Finding Ways to Save on Home & Auto Loans PDF Print E-mail
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Written by Emily Caropreso   
Tuesday, 12 March 2013 14:47

CONSIDER THIS: Polk, an auto research firm, forecasts that new vehicle registrations in the U.S. will increase by 900,000 in 2013. According to more than 900 credit union members surveyed by the Iowa Credit Union League (ICUL), Iowa is no exception to the trend. The report revealed 10.1 percent of respondents plan to purchase a car in 2013. Additionally, 4.1 percent of respondents say they are planning to purchase a house this year.

It can be difficult to afford large down payments so finding the best financing option is more important than ever. The survey showed 46.6 percent of respondents in ICUL’s survey report said they would use money from savings for a down payment on a car, and 40.5 percent on a house. While the current market offers favorable rates, says the best options are usually only available to borrowers with “tier one” credit, which generally requires a credit score ranging from 760 to 850. Without research and planning, consumers outside of tier one may find themselves paying more than necessary for their loans.

“Too often consumers finance a loan without understanding the actual financial impact,” said Emily Caropreso, Director of Communications & Marketing, Iowa Credit Union League. “Length of the loan and the interest rate are only part of the equation. Your credit history, fees, and down payment influence what you will pay each month, and ultimately the costs associated with the entire life of the loan.”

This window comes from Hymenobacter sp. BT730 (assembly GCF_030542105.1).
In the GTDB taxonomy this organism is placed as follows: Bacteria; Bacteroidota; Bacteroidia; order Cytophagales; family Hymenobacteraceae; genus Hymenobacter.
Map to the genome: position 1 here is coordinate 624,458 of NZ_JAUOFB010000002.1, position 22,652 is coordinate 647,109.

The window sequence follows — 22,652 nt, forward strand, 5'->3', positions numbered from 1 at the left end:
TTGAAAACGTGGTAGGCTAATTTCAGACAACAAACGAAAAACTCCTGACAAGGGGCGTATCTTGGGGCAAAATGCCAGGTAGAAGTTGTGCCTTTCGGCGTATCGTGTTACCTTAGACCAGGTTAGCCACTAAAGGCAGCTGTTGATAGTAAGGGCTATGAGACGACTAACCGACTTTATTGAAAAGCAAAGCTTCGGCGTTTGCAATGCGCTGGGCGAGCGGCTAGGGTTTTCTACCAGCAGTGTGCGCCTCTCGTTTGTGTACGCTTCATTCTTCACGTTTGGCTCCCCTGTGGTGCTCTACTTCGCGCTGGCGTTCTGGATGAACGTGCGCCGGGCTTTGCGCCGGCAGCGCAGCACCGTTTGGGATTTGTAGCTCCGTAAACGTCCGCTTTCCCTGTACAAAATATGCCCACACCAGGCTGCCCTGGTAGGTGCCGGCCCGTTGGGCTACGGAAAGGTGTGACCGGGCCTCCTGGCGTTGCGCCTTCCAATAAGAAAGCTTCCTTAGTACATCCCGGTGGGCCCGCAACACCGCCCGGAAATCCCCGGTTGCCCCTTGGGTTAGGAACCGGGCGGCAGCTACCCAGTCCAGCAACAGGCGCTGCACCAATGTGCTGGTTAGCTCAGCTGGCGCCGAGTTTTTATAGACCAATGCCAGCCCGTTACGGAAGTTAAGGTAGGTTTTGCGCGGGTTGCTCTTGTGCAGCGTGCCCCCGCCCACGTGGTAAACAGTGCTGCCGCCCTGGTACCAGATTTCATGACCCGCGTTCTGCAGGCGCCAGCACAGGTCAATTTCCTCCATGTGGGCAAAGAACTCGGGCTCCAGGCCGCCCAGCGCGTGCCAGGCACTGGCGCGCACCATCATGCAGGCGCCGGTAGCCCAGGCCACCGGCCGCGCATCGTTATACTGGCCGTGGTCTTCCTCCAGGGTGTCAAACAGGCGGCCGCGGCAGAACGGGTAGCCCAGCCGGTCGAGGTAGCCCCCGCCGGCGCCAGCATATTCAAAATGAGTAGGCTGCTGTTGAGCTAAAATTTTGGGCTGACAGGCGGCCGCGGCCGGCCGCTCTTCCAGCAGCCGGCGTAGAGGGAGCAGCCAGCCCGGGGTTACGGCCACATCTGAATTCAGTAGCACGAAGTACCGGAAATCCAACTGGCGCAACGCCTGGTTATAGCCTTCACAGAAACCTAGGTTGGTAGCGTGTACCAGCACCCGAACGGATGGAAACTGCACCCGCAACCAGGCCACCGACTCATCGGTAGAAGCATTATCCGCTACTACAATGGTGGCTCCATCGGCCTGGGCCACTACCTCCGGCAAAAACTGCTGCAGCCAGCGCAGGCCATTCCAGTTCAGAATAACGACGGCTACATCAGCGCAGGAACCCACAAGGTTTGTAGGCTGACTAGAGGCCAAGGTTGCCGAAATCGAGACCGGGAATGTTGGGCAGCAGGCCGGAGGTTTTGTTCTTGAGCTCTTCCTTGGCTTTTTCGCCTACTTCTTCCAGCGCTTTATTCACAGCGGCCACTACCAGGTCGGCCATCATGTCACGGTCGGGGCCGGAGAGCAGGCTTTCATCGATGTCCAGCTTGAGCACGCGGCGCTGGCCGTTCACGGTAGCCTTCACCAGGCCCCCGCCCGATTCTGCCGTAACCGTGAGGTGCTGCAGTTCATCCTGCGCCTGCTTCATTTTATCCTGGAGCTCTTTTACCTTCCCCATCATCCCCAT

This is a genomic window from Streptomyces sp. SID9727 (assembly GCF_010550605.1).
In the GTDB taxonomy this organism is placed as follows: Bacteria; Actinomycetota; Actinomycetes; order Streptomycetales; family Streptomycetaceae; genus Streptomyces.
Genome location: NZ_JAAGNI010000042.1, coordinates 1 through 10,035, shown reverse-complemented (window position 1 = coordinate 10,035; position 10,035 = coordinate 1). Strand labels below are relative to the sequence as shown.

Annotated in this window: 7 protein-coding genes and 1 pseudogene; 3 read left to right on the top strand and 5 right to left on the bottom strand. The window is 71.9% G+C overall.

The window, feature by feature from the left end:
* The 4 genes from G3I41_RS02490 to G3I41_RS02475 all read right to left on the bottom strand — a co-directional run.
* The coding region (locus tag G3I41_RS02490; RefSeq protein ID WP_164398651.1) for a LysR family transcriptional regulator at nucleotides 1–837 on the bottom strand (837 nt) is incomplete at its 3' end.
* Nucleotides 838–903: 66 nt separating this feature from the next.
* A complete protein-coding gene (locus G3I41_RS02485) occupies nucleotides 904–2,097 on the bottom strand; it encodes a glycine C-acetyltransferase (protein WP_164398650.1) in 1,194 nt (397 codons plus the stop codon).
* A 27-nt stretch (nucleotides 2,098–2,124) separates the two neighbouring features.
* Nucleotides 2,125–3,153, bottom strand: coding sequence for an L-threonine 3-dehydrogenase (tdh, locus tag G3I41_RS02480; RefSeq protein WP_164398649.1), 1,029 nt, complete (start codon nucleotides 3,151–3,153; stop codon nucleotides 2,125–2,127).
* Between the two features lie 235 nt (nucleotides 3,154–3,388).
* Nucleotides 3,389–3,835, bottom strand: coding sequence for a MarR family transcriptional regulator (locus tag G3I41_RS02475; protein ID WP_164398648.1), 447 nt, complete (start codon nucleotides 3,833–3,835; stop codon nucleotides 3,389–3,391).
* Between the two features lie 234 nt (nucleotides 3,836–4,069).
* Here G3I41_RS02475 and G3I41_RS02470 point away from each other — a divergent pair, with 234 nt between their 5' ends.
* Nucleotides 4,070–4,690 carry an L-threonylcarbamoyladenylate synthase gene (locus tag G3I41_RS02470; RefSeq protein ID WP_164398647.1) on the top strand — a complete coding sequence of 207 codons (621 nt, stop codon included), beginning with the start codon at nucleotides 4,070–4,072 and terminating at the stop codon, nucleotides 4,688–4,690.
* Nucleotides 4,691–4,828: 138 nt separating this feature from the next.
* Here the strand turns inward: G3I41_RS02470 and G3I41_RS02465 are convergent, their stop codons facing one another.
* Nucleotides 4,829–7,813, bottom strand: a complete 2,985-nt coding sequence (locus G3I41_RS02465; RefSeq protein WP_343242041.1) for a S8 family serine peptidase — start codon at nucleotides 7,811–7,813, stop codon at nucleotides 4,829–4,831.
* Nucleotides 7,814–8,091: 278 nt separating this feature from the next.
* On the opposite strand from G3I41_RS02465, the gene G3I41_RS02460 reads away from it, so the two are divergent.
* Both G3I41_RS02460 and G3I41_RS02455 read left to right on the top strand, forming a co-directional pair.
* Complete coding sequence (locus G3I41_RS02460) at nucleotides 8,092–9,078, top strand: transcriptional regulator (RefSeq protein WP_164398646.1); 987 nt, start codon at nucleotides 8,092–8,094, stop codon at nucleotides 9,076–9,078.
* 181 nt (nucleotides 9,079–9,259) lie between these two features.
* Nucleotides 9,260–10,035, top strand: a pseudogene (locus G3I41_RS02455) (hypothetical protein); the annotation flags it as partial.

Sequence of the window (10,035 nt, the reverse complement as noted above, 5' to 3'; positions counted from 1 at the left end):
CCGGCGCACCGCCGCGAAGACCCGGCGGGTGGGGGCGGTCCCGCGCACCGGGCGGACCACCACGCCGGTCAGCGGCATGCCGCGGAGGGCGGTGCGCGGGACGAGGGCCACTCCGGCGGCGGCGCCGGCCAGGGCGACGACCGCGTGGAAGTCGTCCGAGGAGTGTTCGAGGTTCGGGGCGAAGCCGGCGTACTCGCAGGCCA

ICUL suggests the following tips:

  • Check your credit history. Your credit union can provide you with a copy of your credit report. If not, you can get a report each year for free at Check your report for inaccuracies, and look for areas to improve. If you have existing balances, consider paying them down to lessen your debt-to-income ratio, a big factor in your credit score.
  • Shop around for the best financing deal. Consider the entire financing package when shopping for a loan. Calculate the cost of the loan through its entire term and include up-front charges, taxes and fees. You may find a low-interest loan without fees costs less than a zero-percent-interest loan with fees.
  • Put money down. If possible, take the time to save up for a down payment. The more money you put down, the less you have to finance, saving you thousands of dollars in interest charges. This can also allow you to pay for any loan costs up front, rather than rolling them into your monthly payment.
  • Adjust your monthly budget. Adding a new loan payment can put a dent in your monthly budget. Bills that you typically paid in the middle of the month might need to be moved, possibly subjecting you to late fees. Try budgeting an estimated mortgage or car payment a couple of months in advance to avoid the shock.
  • Ask questions. The more questions you ask, the better informed you are. Sit down with a consumer lending specialist at your credit union and ask: how much house/car can I afford? What fees/charges are avoidable? What interest rate can I expect to pay? How much should I put down? In the end, how much will the loan cost me?

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